The show usually began with a voiceover from Cronkite and once he had set the scene, eerie music played and another voice spoke (from within an echo-chamber) YOU ARE THERE. (A sample YouTube video provides the spine-tingling effect.)
Today, I’ve been thinking about an historic event based on the You Are There concept. I invite you to “view” it with me.
The setting is feast time and a group of people have come together to enjoy this time of annual celebration. The host sits at a prominent place with his friends surrounding him. Food has been served and everyone’s relaxing around the table, interacting, laughing, enjoying their food and drink. As hosts are wont to do, this one eventually speaks up and at the sound of his voice, the others perk an ear to listen. He tells them how much he’s looked forward to having this meal … celebrating this feast … with them. Continue reading “That’s The Way It Is”→
Their names (in alphabetical order) are: George Chen (age 19), Katherine Cooper (22), Cheng Hong (20), Christopher Michaels-Martinez (20), Weihan Wang (20), and Veronika Weiss (19). Two women, four men … daughters and sons, each with a unique story of hope and potential … and each one’s life abruptly ended by the soulless act of a self-absorbed narcissistic killer. Their pictures (shown from an online tribute) show carefree, smiling faces, typical examples of eager, playful young people unafraid of tackling their lives head-on. I doubt a one of them anticipated this.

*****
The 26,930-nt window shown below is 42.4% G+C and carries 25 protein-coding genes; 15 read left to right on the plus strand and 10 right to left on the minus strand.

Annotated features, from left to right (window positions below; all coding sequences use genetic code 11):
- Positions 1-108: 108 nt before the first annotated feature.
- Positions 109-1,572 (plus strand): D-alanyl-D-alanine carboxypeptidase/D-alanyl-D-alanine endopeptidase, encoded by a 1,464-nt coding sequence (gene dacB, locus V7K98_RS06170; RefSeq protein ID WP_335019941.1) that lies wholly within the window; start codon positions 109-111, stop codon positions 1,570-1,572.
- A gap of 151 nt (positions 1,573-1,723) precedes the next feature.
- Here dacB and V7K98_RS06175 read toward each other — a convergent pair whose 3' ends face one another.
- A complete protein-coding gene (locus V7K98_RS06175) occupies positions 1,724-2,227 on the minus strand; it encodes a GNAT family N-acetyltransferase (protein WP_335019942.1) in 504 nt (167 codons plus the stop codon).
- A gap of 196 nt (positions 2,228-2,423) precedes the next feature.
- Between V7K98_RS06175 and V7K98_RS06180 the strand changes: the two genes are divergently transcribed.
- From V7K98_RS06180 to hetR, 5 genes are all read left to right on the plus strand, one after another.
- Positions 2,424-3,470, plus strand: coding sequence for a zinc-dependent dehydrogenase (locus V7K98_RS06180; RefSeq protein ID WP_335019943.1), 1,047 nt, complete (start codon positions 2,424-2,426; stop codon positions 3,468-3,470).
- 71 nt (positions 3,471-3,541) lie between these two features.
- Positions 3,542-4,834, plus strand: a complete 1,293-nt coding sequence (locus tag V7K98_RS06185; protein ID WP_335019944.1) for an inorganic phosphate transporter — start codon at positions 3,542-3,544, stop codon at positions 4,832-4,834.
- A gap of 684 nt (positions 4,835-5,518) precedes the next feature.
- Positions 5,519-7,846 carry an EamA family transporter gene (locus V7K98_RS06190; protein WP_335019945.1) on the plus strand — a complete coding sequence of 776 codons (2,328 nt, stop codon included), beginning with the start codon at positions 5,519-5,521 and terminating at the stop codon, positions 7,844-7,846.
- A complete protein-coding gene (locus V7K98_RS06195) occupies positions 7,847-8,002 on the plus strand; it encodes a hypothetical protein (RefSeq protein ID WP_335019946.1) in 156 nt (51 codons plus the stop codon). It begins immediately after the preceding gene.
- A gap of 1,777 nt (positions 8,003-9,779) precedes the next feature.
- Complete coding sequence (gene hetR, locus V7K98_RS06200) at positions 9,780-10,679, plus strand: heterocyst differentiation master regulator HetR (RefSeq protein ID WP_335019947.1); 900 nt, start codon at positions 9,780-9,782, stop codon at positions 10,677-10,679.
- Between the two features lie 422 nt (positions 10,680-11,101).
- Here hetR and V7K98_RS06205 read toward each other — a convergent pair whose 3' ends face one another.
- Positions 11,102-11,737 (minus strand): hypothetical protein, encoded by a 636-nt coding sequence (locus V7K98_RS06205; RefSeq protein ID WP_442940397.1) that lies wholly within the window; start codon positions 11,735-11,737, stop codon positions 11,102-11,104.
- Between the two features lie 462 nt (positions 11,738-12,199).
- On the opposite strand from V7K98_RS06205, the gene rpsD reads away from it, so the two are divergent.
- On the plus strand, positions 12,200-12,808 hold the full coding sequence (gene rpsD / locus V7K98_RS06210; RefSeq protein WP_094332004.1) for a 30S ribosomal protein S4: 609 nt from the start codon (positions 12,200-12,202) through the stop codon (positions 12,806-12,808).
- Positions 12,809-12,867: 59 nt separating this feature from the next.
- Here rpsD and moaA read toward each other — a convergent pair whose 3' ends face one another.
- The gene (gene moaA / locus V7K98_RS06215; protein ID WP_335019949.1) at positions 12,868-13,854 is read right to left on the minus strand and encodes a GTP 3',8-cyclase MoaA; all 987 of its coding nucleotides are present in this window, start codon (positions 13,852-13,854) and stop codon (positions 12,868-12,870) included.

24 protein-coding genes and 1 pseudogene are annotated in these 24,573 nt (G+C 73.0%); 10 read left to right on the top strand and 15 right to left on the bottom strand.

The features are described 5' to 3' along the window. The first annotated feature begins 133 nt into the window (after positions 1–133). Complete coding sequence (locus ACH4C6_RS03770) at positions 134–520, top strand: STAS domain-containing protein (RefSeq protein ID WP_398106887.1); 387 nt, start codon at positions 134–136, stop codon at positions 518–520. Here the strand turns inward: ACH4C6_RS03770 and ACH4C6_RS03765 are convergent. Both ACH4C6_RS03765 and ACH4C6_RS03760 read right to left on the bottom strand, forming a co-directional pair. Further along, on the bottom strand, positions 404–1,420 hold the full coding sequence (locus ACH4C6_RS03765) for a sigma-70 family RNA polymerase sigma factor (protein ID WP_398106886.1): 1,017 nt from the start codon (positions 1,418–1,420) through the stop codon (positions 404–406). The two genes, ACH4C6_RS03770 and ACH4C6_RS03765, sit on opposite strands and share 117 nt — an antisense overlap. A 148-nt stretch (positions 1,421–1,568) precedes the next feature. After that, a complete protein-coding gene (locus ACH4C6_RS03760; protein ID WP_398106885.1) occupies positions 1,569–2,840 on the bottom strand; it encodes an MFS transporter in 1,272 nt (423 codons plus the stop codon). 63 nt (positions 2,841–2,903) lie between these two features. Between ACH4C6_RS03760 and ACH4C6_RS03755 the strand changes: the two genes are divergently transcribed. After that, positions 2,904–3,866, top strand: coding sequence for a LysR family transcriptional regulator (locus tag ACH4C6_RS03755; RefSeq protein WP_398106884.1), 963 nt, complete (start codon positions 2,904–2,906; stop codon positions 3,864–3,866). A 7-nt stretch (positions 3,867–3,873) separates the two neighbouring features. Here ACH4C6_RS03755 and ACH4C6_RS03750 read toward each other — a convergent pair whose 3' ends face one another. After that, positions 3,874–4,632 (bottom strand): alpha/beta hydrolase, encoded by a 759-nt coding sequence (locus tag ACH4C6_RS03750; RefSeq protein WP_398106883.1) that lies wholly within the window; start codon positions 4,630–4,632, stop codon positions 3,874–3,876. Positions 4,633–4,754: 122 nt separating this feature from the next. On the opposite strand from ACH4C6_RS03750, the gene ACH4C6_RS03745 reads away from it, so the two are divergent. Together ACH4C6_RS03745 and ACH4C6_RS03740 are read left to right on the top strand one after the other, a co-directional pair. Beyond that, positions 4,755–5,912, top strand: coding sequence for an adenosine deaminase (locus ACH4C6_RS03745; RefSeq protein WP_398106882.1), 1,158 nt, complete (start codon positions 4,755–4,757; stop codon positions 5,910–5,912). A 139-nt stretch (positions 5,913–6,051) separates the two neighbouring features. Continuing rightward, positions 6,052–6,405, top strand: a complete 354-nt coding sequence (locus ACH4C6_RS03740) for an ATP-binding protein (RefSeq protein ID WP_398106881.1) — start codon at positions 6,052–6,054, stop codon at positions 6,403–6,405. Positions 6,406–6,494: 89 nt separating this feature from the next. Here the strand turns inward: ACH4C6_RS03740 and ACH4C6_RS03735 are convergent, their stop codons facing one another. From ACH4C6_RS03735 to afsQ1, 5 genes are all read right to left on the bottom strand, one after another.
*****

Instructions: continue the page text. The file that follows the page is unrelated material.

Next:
Following the deaths, one of the parents quickly raged − “Why?” − and then he added an even stronger reaction for the media to immortalize. In part, he said: “What about [my son’s] right to live?” No doubt, he verbalized thoughts each of the parents had agonized over. I can’t imagine I’d have been capable of speech (certainly not coherent speech) at such a time, and I am dumbfounded to think of the pain of their losses.